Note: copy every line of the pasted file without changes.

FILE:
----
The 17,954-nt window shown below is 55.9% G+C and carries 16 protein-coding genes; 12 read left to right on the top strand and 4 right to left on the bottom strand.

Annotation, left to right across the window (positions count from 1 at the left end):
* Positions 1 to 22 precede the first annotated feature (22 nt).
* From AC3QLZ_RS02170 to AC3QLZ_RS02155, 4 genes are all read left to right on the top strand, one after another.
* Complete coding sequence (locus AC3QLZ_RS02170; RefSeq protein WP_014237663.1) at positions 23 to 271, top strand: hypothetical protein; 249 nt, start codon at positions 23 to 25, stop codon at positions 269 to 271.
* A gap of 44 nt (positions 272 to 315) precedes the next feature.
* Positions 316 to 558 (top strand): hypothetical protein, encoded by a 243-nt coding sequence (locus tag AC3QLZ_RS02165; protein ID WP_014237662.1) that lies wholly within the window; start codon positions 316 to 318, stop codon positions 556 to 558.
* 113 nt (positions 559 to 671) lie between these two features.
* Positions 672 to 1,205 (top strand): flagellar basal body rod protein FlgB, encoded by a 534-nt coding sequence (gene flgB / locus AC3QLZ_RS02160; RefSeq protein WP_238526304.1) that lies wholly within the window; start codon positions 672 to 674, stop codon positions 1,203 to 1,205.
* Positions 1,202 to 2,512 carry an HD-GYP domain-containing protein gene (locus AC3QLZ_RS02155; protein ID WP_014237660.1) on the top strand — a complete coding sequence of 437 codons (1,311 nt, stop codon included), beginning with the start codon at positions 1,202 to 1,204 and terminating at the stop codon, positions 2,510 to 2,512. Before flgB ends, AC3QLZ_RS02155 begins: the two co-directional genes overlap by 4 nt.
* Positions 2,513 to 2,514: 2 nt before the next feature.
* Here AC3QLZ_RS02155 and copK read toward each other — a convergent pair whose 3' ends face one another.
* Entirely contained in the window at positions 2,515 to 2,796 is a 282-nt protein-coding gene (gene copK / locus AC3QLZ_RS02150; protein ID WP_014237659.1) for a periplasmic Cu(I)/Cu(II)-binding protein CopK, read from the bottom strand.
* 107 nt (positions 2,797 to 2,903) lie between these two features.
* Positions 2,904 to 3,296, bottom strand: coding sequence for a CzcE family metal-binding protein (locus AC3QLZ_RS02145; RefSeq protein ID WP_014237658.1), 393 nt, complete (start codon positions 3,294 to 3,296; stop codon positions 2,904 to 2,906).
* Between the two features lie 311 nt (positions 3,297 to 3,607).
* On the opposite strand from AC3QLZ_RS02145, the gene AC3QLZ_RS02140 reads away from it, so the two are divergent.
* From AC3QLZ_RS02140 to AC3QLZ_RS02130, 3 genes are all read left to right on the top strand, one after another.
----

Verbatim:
The 17,954-nt window shown below is 55.9% G+C and carries 16 protein-coding genes; 12 read left to right on the top strand and 4 right to left on the bottom strand.

Annotation, left to right across the window (positions count from 1 at the left end):
* Positions 1 to 22 precede the first annotated feature (22 nt).
* From AC3QLZ_RS02170 to AC3QLZ_RS02155, 4 genes are all read left to right on the top strand, one after another.
* Complete coding sequence (locus AC3QLZ_RS02170; RefSeq protein WP_014237663.1) at positions 23 to 271, top strand: hypothetical protein; 249 nt, start codon at positions 23 to 25, stop codon at positions 269 to 271.
* A gap of 44 nt (positions 272 to 315) precedes the next feature.
* Positions 316 to 558 (top strand): hypothetical protein, encoded by a 243-nt coding sequence (locus tag AC3QLZ_RS02165; protein ID WP_014237662.1) that lies wholly within the window; start codon positions 316 to 318, stop codon positions 556 to 558.
* 113 nt (positions 559 to 671) lie between these two features.
* Positions 672 to 1,205 (top strand): flagellar basal body rod protein FlgB, encoded by a 534-nt coding sequence (gene flgB / locus AC3QLZ_RS02160; RefSeq protein WP_238526304.1) that lies wholly within the window; start codon positions 672 to 674, stop codon positions 1,203 to 1,205.
* Positions 1,202 to 2,512 carry an HD-GYP domain-containing protein gene (locus AC3QLZ_RS02155; protein ID WP_014237660.1) on the top strand — a complete coding sequence of 437 codons (1,311 nt, stop codon included), beginning with the start codon at positions 1,202 to 1,204 and terminating at the stop codon, positions 2,510 to 2,512. Before flgB ends, AC3QLZ_RS02155 begins: the two co-directional genes overlap by 4 nt.
* Positions 2,513 to 2,514: 2 nt before the next feature.
* Here AC3QLZ_RS02155 and copK read toward each other — a convergent pair whose 3' ends face one another.
* Entirely contained in the window at positions 2,515 to 2,796 is a 282-nt protein-coding gene (gene copK / locus AC3QLZ_RS02150; protein ID WP_014237659.1) for a periplasmic Cu(I)/Cu(II)-binding protein CopK, read from the bottom strand.
* 107 nt (positions 2,797 to 2,903) lie between these two features.
* Positions 2,904 to 3,296, bottom strand: coding sequence for a CzcE family metal-binding protein (locus AC3QLZ_RS02145; RefSeq protein ID WP_014237658.1), 393 nt, complete (start codon positions 3,294 to 3,296; stop codon positions 2,904 to 2,906).
* Between the two features lie 311 nt (positions 3,297 to 3,607).
* On the opposite strand from AC3QLZ_RS02145, the gene AC3QLZ_RS02140 reads away from it, so the two are divergent.
* From AC3QLZ_RS02140 to AC3QLZ_RS02130, 3 genes are all read left to right on the top strand, one after another.